Robin Williams is dead at 63 and of a reported suicide. This is a really sad day and week. For this vlogger personally, Robin Williams represented San Francisco Bay Area creative genius. He was, as they say, “up there” with Steve Jobs (seen talking with him in the featured photo), and other mavericks, in many different walks of life, who have come to make up the always wonderful and unique culture of the Bay Area.
And, like all of the greats, Robin Williams was not just local, he was personable and accessible. He was a person who always made you feel happy. A person who always seemed to take life with a light air, and it’s because of that, that his death, and the way he died, is so very shocking.
The Marin Independent Journal has a series of very moving interviews with neighbors, all of whom describe him as “kind” and “friendly” and just a normal person. Here’s an excerpt:
Jeffrey Trotter, artistic director at Independent Cabaret Productions in San Francisco, first met Williams in 1976 at the college. The two were in a show together and Trotter remembers Williams’ antics.
“He would climb into this tree outside the theater and yell at the top of his lungs, ‘Woman, I want a woman,'” Trotter said. “His death is a phenomenal loss of a great artist.”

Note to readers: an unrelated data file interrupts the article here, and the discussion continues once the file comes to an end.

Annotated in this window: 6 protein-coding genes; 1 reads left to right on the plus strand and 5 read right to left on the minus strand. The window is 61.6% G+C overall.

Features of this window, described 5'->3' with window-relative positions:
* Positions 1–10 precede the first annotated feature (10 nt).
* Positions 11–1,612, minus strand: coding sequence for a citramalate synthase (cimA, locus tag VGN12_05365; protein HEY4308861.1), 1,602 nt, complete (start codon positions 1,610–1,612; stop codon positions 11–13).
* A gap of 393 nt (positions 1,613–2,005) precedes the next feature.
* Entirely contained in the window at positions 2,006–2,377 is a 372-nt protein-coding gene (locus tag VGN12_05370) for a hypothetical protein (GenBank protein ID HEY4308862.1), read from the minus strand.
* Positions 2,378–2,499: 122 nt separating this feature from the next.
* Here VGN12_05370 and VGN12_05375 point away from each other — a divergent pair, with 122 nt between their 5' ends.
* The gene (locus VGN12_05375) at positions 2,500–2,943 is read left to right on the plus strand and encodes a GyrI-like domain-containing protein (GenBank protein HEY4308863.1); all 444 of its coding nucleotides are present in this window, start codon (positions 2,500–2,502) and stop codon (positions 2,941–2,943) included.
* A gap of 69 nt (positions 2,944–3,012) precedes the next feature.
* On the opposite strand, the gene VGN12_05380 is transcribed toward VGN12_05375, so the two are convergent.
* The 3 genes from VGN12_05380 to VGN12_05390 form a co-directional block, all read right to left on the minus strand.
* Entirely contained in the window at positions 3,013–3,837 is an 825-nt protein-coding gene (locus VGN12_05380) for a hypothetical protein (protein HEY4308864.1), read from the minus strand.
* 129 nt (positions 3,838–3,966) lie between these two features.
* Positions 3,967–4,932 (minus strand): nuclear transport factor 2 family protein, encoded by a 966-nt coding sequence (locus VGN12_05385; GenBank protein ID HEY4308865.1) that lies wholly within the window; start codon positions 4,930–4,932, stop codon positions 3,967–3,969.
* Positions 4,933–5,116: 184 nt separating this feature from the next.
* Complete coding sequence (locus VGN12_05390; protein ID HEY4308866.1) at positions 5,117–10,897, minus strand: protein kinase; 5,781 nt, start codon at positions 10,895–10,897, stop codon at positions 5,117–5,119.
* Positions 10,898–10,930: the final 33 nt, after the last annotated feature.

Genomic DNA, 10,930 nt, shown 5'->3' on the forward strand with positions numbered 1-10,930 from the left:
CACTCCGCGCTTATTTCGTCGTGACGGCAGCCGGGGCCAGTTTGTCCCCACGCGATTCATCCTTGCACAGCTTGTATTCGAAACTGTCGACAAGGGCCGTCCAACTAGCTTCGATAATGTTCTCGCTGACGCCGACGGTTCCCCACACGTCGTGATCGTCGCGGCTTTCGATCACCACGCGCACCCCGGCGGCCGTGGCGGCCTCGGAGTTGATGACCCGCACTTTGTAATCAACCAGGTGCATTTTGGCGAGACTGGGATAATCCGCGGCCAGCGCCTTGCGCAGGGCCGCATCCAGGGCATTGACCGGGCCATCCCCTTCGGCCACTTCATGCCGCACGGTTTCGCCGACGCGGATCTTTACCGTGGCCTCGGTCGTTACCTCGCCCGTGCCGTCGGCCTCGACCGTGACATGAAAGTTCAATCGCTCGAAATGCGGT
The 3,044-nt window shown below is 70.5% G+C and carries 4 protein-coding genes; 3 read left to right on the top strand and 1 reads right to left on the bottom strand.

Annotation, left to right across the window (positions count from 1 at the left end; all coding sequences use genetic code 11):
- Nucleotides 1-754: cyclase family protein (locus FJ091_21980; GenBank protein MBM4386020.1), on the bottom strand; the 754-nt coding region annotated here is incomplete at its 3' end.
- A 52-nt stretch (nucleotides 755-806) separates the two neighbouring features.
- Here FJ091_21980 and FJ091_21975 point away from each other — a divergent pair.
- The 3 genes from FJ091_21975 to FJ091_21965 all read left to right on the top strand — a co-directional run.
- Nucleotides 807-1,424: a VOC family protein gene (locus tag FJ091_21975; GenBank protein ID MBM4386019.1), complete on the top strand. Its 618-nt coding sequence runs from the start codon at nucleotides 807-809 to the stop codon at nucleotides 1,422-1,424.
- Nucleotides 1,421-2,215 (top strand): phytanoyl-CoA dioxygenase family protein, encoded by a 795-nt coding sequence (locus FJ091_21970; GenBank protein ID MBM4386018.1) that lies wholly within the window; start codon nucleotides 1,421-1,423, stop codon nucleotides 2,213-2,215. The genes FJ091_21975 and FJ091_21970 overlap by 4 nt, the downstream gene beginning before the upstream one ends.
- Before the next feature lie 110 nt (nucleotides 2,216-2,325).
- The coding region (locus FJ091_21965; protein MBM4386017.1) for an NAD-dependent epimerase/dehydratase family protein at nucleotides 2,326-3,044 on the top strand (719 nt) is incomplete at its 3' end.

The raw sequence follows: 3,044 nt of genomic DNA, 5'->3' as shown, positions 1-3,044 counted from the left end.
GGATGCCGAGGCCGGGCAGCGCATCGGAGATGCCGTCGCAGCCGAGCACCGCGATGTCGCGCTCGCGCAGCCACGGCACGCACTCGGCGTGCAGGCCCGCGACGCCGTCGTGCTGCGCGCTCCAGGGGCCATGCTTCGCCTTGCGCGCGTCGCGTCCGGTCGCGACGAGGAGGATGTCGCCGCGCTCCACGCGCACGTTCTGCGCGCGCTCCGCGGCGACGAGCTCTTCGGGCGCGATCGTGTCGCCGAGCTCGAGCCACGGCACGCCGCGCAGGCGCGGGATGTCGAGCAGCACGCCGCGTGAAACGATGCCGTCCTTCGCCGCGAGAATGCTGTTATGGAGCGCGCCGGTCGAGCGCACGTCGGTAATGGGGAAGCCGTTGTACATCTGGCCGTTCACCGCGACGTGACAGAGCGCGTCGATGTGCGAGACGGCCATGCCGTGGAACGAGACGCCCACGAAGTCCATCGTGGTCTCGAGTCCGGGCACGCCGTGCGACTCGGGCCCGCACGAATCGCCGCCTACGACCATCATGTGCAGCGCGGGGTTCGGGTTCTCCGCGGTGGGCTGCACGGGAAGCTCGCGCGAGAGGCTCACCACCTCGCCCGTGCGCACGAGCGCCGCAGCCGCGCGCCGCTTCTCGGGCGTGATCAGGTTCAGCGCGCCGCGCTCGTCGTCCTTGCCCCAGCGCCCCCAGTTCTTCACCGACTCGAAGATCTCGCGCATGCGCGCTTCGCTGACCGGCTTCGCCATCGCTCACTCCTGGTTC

For Lucy Mercer, executive artistic director of 142 Throckmorton Theatre in Mill Valley, Williams’ death came as a huge blow. The two were close friends and often mingled with local comedians.
“Robin warmed the hearts of all those who had the good fortune of being in his presence. He embodied what it meant to be humble. He doused us in his love and positive glow and never asked for anything in return. He spent many Tuesday evenings backstage and onstage — encouraging the younger generation of comics to believe in the craft and find their unique voice,” Mercer said in a statement.
Henry Winkler, who’s best known as ‘The Fonz’ on Happy Days, just said on CNN, that Williams was a “ball of energy,” so it should come as no surprise that he took up bike racing to get out some of that energy.
I saw him annually at San Francisco The Escape To Alcatraz Triathlon – you could not miss him, because the crowd of fans around him announced his arrival. He took time for fans, too. Not stand-offish. And he was a great biker – he would not mess around out there one bit. That I can tell you as an expert spectator of the scene.
It’s indeed massively shocking to know this news. Now, I wonder what happened. What was it? What pushed him? And what could we have done to stop him from doing that.
Whatever was going on Robin Williams was one thing: damn funny. I mean, not just funny, but damn, freaking funny. He had a way of moving into this rapid fire, stream of words that would take off on political and social tangents, and had you laughing so hard you wanted to fart uncontrollably.
Yep. He was that good.
A real sad day and a real sad week.